It ends up being almost three dimensional at times, like smoke or the streaks a drop of dye makes when it’s in water.

There was something reckless and bold about these pieces, but also mature and human.

More than anything, they felt hungry, and I loved it.


At the Wajima morning market.

My hotel in Wajima (a little ways up from Kanazawa, on the Noto Peninsula) was quite a story in itself. That’ll have to wait for another time, though. I’ll say at least that it was a traditional family-run Japanese inn, and all the walls and doors were covered with patches of Japanese paper. It kind of felt like you were walking through a giant blanket-fort made out of slivery quilts. But another time.

My hotel was located about a 10 minute walk away from Wajima’s famous morning market. If you think of Wajima in Japan, you think of the morning market. If not the morning market, the lacquerware.

When my bus pulled into Wajima, I realized that I was in a part of Japan that had no safety net for foreigners like me. It felt like a cross between a town you find on the highway in the west, and an old beach town. Small-town Japan. Trucks rolling through town and not too much public transportation.

On my first morning in Wajima, I went to the morning market. At the market I saw fish, happy grandmas, and absolutely amazing lacquerware. I guess I hadn’t really understood lacquerware before Wajima. It was always something that seemed more like a coating or piece of furniture than an actual labor-intensive process. It actually takes as many as 124 steps to make a normal piece of Wajima lacquerware, and the help of many specialists.

And there they were in the morning market, lacquerware stores open next to grandmas selling seaweed and charms. But just because it was in a morning market and in Wajima didn’t mean it was cheap. If it’s made right and the real thing (you can usually tell because the artist signed the bottom), a small bowl or cup is around $80. It’s hard to describe just how breathtaking it was to see these works of art in so many stores–each piece the real deal being sold by authorized dealers all over town.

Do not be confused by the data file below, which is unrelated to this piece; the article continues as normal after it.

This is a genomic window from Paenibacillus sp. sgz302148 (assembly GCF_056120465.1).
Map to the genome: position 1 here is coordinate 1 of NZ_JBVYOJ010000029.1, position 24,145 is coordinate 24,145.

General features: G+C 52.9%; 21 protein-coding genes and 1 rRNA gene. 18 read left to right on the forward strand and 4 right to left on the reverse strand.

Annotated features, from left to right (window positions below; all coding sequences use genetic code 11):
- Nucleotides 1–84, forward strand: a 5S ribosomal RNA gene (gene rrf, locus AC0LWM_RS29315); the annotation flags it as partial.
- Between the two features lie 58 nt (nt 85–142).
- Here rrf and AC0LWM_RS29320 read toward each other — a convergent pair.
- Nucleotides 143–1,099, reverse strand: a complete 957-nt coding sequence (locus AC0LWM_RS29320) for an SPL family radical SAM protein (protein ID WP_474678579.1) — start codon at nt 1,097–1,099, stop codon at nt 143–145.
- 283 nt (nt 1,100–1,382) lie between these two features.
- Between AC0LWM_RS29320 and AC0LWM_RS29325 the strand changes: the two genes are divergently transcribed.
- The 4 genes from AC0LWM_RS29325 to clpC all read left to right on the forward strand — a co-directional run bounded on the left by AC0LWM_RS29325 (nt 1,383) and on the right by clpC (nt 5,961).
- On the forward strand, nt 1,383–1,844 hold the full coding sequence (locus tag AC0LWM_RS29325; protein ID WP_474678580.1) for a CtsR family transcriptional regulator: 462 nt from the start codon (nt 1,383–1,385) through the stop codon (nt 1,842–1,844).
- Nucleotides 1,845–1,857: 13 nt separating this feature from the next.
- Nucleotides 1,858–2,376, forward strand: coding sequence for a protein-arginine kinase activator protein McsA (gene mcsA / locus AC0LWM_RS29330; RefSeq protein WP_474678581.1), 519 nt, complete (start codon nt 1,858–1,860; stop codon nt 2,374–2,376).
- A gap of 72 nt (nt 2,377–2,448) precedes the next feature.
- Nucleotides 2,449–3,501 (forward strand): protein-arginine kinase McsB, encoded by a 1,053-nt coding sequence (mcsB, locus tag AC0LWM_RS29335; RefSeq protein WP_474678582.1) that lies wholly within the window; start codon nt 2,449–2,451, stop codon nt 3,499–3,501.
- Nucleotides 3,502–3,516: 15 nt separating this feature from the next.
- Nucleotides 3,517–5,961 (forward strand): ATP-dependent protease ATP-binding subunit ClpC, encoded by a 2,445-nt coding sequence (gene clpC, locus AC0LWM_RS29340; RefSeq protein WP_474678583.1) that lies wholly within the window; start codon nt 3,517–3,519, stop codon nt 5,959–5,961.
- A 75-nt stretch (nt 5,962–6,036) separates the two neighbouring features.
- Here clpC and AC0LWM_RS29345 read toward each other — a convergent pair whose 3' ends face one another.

I didn’t end up getting any. I decided that if I was going to get something it was going to be the real thing. Instead I just walked back and forth through the market and enjoyed all the grandmas calling me oniichan and cute. It felt great to be spoken or even called to in Japanese with no question as to whether I could understand them.

A video of me making Wajima lacquerware chopsticks with the help of one of the store owners. To make the very elaborate gold patterns in Wajima lacquerware, you have to etch your patterns in first and then lacquer the surface a bit. Then you sprinkle in gold dust and laquer it again. As you wipe the excess away, it looks like the patterns are appearing out of nowhere. It was really difficult to etch patterns onto such a small surface. Surprisingly difficult. So I decided to just have fun and make my own patterns that seemed to work for me.

A family that was across from me that seemed to have given up halfway though and decided to gripe about their trip came over and huddled around me as my design was revealed. Their reactions are great (jouzu=talented).


Walking around Wajima after dark.

My last day in Wajima I took a bit of a hike around town before coming down at night to find a place for dinner. As I looked at the river, I realized that my mind thought I was seeing lacquerware. I had seen so much lacquerware over those days that I actually thought the dark night-time river was actually the surface of a lacquerware table or bowl. So of course I had to take a picture. Most pictures usually don’t turn out quite the way you want them to, but I feel like this one is just how I remembered the river looking.